Oct 20, 2015

is "I'm a single mother" the new power phrase?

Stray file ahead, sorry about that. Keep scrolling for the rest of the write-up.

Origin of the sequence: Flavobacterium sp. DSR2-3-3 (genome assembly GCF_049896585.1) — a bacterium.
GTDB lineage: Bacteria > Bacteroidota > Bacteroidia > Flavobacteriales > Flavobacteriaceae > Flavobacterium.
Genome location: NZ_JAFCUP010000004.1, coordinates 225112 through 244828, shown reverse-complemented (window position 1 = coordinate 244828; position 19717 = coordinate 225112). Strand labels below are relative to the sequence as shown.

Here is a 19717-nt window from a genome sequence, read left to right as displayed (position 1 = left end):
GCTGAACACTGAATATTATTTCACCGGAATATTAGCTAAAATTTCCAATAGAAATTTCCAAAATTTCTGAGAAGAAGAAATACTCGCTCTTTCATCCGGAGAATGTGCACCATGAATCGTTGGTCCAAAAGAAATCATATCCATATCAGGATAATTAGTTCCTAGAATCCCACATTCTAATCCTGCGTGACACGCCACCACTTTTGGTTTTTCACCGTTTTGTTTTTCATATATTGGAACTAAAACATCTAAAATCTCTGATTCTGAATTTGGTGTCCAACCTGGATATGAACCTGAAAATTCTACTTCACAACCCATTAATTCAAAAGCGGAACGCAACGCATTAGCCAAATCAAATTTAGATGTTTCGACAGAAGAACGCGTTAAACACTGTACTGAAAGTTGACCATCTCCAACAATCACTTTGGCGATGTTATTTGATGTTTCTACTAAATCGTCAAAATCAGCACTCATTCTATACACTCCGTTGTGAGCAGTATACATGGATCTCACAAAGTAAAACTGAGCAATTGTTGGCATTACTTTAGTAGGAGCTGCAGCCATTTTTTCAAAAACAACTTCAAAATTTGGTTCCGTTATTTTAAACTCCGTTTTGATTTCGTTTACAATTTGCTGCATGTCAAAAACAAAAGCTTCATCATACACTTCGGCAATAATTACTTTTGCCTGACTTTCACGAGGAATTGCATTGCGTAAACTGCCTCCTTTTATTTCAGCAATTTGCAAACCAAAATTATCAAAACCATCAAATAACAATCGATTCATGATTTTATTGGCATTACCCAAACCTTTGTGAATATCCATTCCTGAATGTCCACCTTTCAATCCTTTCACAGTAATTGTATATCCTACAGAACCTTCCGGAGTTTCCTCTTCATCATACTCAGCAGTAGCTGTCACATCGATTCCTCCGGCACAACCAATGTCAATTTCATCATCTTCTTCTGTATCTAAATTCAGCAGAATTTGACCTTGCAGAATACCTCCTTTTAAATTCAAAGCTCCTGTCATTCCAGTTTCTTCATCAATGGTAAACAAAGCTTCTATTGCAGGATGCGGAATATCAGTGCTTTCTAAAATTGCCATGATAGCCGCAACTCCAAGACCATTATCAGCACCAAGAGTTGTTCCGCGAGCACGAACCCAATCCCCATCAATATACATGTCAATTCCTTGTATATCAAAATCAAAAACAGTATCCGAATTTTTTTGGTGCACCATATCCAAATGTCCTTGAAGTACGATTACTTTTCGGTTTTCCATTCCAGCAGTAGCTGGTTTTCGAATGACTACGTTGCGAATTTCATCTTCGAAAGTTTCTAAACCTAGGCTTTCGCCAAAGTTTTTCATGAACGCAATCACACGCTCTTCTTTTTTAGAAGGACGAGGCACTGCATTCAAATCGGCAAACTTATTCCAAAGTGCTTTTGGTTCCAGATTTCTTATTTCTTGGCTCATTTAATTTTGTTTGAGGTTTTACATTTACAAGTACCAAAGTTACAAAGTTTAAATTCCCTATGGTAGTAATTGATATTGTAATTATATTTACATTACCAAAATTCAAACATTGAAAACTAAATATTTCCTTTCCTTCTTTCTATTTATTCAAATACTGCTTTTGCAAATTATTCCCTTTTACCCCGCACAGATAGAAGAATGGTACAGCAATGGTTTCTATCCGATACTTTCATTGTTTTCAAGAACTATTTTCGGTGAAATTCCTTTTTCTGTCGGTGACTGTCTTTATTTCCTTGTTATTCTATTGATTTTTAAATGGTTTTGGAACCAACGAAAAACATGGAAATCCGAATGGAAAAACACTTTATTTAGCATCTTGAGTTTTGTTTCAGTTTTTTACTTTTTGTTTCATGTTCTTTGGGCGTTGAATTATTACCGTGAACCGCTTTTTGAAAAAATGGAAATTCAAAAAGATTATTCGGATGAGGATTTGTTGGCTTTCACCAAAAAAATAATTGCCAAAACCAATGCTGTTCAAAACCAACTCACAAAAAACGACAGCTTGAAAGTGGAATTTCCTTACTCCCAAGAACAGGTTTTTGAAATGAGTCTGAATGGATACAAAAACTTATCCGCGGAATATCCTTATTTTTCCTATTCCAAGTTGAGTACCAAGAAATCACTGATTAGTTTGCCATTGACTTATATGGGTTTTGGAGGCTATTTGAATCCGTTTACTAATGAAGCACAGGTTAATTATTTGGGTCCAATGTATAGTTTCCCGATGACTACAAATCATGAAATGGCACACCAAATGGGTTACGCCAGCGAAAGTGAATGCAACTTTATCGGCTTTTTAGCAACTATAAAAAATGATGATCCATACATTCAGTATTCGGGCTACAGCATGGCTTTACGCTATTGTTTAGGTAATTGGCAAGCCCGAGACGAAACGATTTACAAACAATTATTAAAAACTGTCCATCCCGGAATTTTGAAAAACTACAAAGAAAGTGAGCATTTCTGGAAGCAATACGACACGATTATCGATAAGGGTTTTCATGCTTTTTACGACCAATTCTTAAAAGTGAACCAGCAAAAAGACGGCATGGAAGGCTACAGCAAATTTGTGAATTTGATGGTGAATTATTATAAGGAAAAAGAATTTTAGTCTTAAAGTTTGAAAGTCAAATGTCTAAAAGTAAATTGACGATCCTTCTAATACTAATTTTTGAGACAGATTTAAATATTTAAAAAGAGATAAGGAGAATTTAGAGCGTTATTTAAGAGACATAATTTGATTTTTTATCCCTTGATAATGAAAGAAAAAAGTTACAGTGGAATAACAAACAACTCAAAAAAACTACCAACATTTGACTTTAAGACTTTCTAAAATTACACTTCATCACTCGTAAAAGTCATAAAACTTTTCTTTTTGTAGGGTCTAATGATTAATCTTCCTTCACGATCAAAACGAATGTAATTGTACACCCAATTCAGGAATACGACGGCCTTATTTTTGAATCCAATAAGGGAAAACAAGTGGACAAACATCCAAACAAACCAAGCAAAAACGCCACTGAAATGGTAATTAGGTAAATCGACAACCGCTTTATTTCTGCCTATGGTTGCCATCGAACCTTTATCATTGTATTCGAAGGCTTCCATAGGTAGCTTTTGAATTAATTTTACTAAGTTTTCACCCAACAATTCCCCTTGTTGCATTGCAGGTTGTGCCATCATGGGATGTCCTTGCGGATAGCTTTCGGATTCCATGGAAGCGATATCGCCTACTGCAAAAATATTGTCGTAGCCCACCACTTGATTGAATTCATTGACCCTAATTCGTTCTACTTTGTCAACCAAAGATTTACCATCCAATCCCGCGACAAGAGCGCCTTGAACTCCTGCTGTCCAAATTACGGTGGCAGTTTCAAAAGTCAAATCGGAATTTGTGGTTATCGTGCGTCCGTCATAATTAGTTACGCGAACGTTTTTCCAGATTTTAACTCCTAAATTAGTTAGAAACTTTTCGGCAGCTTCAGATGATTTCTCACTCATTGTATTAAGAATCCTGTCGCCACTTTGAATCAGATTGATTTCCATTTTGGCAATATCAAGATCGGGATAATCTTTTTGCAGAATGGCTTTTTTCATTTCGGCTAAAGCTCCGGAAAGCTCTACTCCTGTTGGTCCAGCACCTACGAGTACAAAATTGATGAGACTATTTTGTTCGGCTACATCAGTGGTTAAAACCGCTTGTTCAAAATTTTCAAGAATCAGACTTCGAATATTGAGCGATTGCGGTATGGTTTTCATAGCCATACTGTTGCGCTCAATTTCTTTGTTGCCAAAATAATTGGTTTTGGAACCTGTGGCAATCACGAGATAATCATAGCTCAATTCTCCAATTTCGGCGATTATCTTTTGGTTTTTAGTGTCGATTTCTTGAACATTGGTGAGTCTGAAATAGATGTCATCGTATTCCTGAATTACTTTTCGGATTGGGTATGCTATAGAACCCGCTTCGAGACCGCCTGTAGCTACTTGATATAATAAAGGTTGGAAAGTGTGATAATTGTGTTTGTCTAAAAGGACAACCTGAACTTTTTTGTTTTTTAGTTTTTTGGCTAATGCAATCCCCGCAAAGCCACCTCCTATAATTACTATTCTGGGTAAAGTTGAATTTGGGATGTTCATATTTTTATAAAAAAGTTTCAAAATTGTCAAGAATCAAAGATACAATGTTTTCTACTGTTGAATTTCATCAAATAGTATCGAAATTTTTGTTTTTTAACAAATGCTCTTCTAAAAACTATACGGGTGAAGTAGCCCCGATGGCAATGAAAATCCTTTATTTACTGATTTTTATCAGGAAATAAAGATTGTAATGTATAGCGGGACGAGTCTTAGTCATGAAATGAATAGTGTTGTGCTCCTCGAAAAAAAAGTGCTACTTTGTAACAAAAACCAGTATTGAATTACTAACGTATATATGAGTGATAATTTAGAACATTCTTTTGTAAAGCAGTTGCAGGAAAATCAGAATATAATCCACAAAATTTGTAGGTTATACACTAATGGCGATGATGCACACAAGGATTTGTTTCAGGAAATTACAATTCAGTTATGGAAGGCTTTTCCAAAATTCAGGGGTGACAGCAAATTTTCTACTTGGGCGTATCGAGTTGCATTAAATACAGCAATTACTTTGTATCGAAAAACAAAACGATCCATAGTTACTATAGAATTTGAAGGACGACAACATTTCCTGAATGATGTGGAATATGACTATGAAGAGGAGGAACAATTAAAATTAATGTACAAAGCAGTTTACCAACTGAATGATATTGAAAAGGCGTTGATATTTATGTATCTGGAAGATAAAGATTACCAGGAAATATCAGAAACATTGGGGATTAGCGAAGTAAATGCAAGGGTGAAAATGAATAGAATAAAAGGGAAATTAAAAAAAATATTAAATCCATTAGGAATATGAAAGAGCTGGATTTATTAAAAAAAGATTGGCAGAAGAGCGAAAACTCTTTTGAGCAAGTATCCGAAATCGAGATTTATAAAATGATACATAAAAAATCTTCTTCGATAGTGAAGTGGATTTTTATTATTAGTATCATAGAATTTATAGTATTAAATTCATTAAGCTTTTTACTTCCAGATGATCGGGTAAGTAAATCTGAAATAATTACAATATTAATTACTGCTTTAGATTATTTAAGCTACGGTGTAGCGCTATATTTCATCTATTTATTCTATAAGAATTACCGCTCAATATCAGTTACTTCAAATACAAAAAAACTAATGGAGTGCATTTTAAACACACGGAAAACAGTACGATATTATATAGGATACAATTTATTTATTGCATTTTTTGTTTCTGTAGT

When I read in a UK daily newspaper that divorced people and especially divorced women still in this day and age feel ashamed of the fact that they are divorced and that many of them prefer not to tell friends and acquaintances right away that they had ended their marriage and that it takes divorced women - especially - at least four years to get their lives back on track and for them to feel some normality in their lives again I was genuinely surprised! If I had read this about a conservative traditional religious country like the one I’m originally from (Kuwait) I would have easily believed it, but in a country as forward, as diverse and as liberal as the UK, I truly didn’t expect divorce to still constitute such a social stigma. However, in contrast to the above there is another small but evident social movement led by single mothers; I’ve noticed on many occasions whilst attending talks, seminars or even personal development courses women saying out loud that they are single mothers, but this statement was not spoken in a stigmatized, apologetic, disadvantaged manner, but in a manner that reinforces power, to prove strength, ambition, courage and endurance. When these women were asking questions or acquiring more information from seminar speakers or trainers they were starting their statements with “as a single mother I have a lot on my hands but..” or “as a single mother I need to be extra organized..” or “because I’m a single mother I always make sure that..” these women have a sense of pride in their single-motherhood they acknowledge their own strengths and sense of accomplishment and flaunt this not expecting sympathy or special treatment but demanding admiration and respect. As a divorced single mother myself I find this inspiring and empowering, it might not be a widely spread movement getting a lot of media attention, but a quiet assertive revolution for women.